Ask them to send you all important client related emails for the past 30 days, any significant issues, contact information for the key players (vCards in Outlook), major sales presentations they made in the last six months, existing contracts, and any open proposals. The more contact information you get, the better… even if they have not spoken to them for the last year. Treat every contact that you can get as an opportunity. If you can get them to provide some sort of profile of the contact, this will accelerate your progress. A personal introduction email can be a nice start, but just remember, their strength of their business relationship may not be great, so you will have to be ready for potential damage control to create a new start.
Whatever information you gather, don’t worry about asking them to filter the information – the goal is to get as much as possible in the shortest time with the least effort from the people you are asking. Do not expect your manager to make that happen… they likely expect you to navigate the water on your own.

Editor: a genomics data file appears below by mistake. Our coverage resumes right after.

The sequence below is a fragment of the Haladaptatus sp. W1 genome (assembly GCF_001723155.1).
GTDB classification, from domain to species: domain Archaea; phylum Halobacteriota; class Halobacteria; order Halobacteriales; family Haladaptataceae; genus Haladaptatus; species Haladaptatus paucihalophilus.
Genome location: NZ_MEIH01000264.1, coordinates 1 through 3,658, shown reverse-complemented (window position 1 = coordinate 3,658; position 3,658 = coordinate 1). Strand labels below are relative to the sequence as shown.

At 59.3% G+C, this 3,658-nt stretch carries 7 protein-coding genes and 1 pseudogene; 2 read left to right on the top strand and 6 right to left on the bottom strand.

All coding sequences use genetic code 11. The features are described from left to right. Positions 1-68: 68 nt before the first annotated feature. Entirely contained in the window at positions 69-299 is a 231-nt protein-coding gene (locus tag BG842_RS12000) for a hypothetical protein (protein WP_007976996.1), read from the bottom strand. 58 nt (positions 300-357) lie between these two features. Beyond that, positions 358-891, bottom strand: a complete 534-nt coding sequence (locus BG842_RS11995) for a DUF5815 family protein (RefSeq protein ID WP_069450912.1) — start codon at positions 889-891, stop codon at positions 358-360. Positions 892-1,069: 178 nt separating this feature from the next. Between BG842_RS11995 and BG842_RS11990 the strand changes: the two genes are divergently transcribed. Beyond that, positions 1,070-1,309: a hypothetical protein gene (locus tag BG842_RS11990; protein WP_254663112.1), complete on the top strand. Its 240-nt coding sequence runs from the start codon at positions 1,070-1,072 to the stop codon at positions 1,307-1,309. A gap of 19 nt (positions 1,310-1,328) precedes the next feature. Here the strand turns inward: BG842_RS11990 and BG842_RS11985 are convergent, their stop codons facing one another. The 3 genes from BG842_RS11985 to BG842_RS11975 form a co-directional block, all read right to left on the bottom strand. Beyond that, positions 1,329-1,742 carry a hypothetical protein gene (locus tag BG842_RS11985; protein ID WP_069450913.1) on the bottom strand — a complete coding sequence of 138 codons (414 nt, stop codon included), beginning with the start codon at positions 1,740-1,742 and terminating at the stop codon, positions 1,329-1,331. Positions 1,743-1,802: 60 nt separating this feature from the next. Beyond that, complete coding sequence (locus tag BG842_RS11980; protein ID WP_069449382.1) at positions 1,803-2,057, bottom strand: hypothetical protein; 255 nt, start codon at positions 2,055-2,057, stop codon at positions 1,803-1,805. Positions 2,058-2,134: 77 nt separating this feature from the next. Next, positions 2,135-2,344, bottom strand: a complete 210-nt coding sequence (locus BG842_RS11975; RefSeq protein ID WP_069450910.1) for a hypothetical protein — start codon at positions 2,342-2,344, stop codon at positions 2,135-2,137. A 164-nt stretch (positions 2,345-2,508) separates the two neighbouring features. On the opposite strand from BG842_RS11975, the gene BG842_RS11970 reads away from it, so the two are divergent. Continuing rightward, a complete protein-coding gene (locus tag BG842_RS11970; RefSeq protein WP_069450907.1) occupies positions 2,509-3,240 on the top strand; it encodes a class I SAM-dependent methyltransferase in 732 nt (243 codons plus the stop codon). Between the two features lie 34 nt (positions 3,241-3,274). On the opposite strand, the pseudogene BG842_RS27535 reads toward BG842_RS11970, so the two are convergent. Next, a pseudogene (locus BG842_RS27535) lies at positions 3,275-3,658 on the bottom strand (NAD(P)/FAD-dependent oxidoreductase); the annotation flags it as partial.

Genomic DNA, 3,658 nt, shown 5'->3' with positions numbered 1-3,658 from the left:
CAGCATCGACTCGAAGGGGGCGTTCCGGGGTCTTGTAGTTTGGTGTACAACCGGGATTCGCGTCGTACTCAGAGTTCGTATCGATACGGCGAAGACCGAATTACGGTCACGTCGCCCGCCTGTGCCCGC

3. Look for Low Hanging Fruit
In the first 30 days, listen and look for any past or existing sales opportunities, as you can often re-ignite them and possibly close them for an early win. Looking at the prior sales proposals and presentations, evaluate it as the buyer – was it compelling, differentiated from the competition, etc.? What would you do differently? Then, following up with the contacts can give you some perspective on how they viewed the situation – so you can go back with a stronger value proposition from your consultative and collaborative conversation.